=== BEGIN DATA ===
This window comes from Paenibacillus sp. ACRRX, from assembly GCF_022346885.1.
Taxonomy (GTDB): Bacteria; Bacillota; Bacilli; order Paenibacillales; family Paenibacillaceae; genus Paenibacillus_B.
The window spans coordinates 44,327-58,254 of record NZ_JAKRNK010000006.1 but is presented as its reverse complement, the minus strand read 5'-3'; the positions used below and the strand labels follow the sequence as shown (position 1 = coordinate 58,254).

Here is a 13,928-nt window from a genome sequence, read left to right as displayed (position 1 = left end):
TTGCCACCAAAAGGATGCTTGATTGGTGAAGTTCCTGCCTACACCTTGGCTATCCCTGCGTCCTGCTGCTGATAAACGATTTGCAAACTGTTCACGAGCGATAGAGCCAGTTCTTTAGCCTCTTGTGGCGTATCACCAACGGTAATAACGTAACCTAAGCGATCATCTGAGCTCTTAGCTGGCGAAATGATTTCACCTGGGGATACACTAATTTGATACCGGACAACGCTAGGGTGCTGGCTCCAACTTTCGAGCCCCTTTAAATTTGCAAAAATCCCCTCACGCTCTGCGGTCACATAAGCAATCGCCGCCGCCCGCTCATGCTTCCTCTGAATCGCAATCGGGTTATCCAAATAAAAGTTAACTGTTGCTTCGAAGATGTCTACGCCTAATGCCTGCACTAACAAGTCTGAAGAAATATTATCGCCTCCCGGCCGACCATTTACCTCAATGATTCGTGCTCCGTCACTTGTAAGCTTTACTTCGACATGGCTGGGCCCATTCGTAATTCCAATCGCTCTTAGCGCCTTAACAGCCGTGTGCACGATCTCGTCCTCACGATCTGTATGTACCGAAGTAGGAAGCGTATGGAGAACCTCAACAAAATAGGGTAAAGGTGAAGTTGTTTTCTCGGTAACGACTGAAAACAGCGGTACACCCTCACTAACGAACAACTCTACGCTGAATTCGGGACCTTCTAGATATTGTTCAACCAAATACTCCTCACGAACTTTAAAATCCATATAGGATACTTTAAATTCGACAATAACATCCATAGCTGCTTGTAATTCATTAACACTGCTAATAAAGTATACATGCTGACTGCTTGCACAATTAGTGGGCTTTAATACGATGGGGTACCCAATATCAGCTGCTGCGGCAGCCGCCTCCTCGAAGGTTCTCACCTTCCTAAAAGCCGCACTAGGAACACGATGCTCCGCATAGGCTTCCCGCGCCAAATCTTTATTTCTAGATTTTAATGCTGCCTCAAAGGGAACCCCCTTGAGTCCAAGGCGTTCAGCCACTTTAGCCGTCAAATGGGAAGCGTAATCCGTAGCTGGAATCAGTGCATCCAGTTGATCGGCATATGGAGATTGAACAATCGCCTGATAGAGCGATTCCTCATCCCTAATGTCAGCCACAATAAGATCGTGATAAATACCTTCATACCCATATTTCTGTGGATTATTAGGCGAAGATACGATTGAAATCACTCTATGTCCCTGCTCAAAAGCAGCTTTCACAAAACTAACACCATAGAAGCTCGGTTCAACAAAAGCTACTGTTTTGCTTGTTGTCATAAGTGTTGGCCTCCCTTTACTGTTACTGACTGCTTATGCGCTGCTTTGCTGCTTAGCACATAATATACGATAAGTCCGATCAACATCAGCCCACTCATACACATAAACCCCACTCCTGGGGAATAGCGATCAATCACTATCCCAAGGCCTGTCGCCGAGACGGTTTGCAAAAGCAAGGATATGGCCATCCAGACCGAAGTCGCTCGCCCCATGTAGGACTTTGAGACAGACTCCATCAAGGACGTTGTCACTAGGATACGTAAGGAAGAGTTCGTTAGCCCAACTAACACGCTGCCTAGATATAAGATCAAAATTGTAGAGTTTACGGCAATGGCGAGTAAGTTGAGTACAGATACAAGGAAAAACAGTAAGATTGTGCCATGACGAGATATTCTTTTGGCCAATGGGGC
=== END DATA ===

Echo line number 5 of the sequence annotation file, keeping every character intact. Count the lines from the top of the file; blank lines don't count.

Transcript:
TTGCCACCAAAAGGATGCTTGATTGGTGAAGTTCCTGCCTACACCTTGGCTATCCCTGCGTCCTGCTGCTGATAAACGATTTGCAAACTGTTCACGAGCGATAGAGCCAGTTCTTTAGCCTCTTGTGGCGTATCACCAACGGTAATAACGTAACCTAAGCGATCATCTGAGCTCTTAGCTGGCGAAATGATTTCACCTGGGGATACACTAATTTGATACCGGACAACGCTAGGGTGCTGGCTCCAACTTTCGAGCCCCTTTAAATTTGCAAAAATCCCCTCACGCTCTGCGGTCACATAAGCAATCGCCGCCGCCCGCTCATGCTTCCTCTGAATCGCAATCGGGTTATCCAAATAAAAGTTAACTGTTGCTTCGAAGATGTCTACGCCTAATGCCTGCACTAACAAGTCTGAAGAAATATTATCGCCTCCCGGCCGACCATTTACCTCAATGATTCGTGCTCCGTCACTTGTAAGCTTTACTTCGACATGGCTGGGCCCATTCGTAATTCCAATCGCTCTTAGCGCCTTAACAGCCGTGTGCACGATCTCGTCCTCACGATCTGTATGTACCGAAGTAGGAAGCGTATGGAGAACCTCAACAAAATAGGGTAAAGGTGAAGTTGTTTTCTCGGTAACGACTGAAAACAGCGGTACACCCTCACTAACGAACAACTCTACGCTGAATTCGGGACCTTCTAGATATTGTTCAACCAAATACTCCTCACGAACTTTAAAATCCATATAGGATACTTTAAATTCGACAATAACATCCATAGCTGCTTGTAATTCATTAACACTGCTAATAAAGTATACATGCTGACTGCTTGCACAATTAGTGGGCTTTAATACGATGGGGTACCCAATATCAGCTGCTGCGGCAGCCGCCTCCTCGAAGGTTCTCACCTTCCTAAAAGCCGCACTAGGAACACGATGCTCCGCATAGGCTTCCCGCGCCAAATCTTTATTTCTAGATTTTAATGCTGCCTCAAAGGGAACCCCCTTGAGTCCAAGGCGTTCAGCCACTTTAGCCGTCAAATGGGAAGCGTAATCCGTAGCTGGAATCAGTGCATCCAGTTGATCGGCATATGGAGATTGAACAATCGCCTGATAGAGCGATTCCTCATCCCTAATGTCAGCCACAATAAGATCGTGATAAATACCTTCATACCCATATTTCTGTGGATTATTAGGCGAAGATACGATTGAAATCACTCTATGTCCCTGCTCAAAAGCAGCTTTCACAAAACTAACACCATAGAAGCTCGGTTCAACAAAAGCTACTGTTTTGCTTGTTGTCATAAGTGTTGGCCTCCCTTTACTGTTACTGACTGCTTATGCGCTGCTTTGCTGCTTAGCACATAATATACGATAAGTCCGATCAACATCAGCCCACTCATACACATAAACCCCACTCCTGGGGAATAGCGATCAATCACTATCCCAAGGCCTGTCGCCGAGACGGTTTGCAAAAGCAAGGATATGGCCATCCAGACCGAAGTCGCTCGCCCCATGTAGGACTTTGAGACAGACTCCATCAAGGACGTTGTCACTAGGATACGTAAGGAAGAGTTCGTTAGCCCAACTAACACGCTGCCTAGATATAAGATCAAAATTGTAGAGTTTACGGCAATGGCGAGTAAGTTGAGTACAGATACAAGGAAAAACAGTAAGATTGTGCCATGACGAGATATTCTTTTGGCCAATGGGGC